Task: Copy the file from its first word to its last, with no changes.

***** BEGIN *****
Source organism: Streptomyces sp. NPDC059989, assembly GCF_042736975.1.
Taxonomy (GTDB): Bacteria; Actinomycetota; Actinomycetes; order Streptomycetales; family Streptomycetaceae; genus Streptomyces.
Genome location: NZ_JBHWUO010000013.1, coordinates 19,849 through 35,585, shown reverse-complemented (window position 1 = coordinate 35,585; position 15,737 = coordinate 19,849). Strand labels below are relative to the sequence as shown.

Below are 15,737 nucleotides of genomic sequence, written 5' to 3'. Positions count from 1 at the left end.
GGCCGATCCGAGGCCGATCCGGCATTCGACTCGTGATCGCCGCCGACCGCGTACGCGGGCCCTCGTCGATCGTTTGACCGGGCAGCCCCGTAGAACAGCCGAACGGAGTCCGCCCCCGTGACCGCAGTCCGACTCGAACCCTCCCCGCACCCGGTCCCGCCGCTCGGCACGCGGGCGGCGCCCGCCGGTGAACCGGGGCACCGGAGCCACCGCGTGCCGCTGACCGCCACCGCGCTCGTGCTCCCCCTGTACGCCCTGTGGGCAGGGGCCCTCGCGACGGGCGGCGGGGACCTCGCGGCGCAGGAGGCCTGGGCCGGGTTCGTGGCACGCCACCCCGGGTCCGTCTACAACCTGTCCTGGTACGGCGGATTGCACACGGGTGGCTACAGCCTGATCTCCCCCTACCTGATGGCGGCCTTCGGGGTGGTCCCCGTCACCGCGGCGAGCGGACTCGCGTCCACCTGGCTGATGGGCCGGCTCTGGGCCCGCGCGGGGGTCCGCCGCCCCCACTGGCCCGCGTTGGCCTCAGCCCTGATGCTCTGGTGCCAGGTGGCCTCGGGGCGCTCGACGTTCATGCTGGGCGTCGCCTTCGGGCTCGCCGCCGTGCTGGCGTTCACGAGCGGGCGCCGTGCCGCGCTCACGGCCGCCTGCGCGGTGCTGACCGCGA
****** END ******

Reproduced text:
Source organism: Streptomyces sp. NPDC059989, assembly GCF_042736975.1.
Taxonomy (GTDB): Bacteria; Actinomycetota; Actinomycetes; order Streptomycetales; family Streptomycetaceae; genus Streptomyces.
Genome location: NZ_JBHWUO010000013.1, coordinates 19,849 through 35,585, shown reverse-complemented (window position 1 = coordinate 35,585; position 15,737 = coordinate 19,849). Strand labels below are relative to the sequence as shown.

Below are 15,737 nucleotides of genomic sequence, written 5' to 3'. Positions count from 1 at the left end.
GGCCGATCCGAGGCCGATCCGGCATTCGACTCGTGATCGCCGCCGACCGCGTACGCGGGCCCTCGTCGATCGTTTGACCGGGCAGCCCCGTAGAACAGCCGAACGGAGTCCGCCCCCGTGACCGCAGTCCGACTCGAACCCTCCCCGCACCCGGTCCCGCCGCTCGGCACGCGGGCGGCGCCCGCCGGTGAACCGGGGCACCGGAGCCACCGCGTGCCGCTGACCGCCACCGCGCTCGTGCTCCCCCTGTACGCCCTGTGGGCAGGGGCCCTCGCGACGGGCGGCGGGGACCTCGCGGCGCAGGAGGCCTGGGCCGGGTTCGTGGCACGCCACCCCGGGTCCGTCTACAACCTGTCCTGGTACGGCGGATTGCACACGGGTGGCTACAGCCTGATCTCCCCCTACCTGATGGCGGCCTTCGGGGTGGTCCCCGTCACCGCGGCGAGCGGACTCGCGTCCACCTGGCTGATGGGCCGGCTCTGGGCCCGCGCGGGGGTCCGCCGCCCCCACTGGCCCGCGTTGGCCTCAGCCCTGATGCTCTGGTGCCAGGTGGCCTCGGGGCGCTCGACGTTCATGCTGGGCGTCGCCTTCGGGCTCGCCGCCGTGCTGGCGTTCACGAGCGGGCGCCGTGCCGCGCTCACGGCCGCCTGCGCGGTGCTGACCGCGA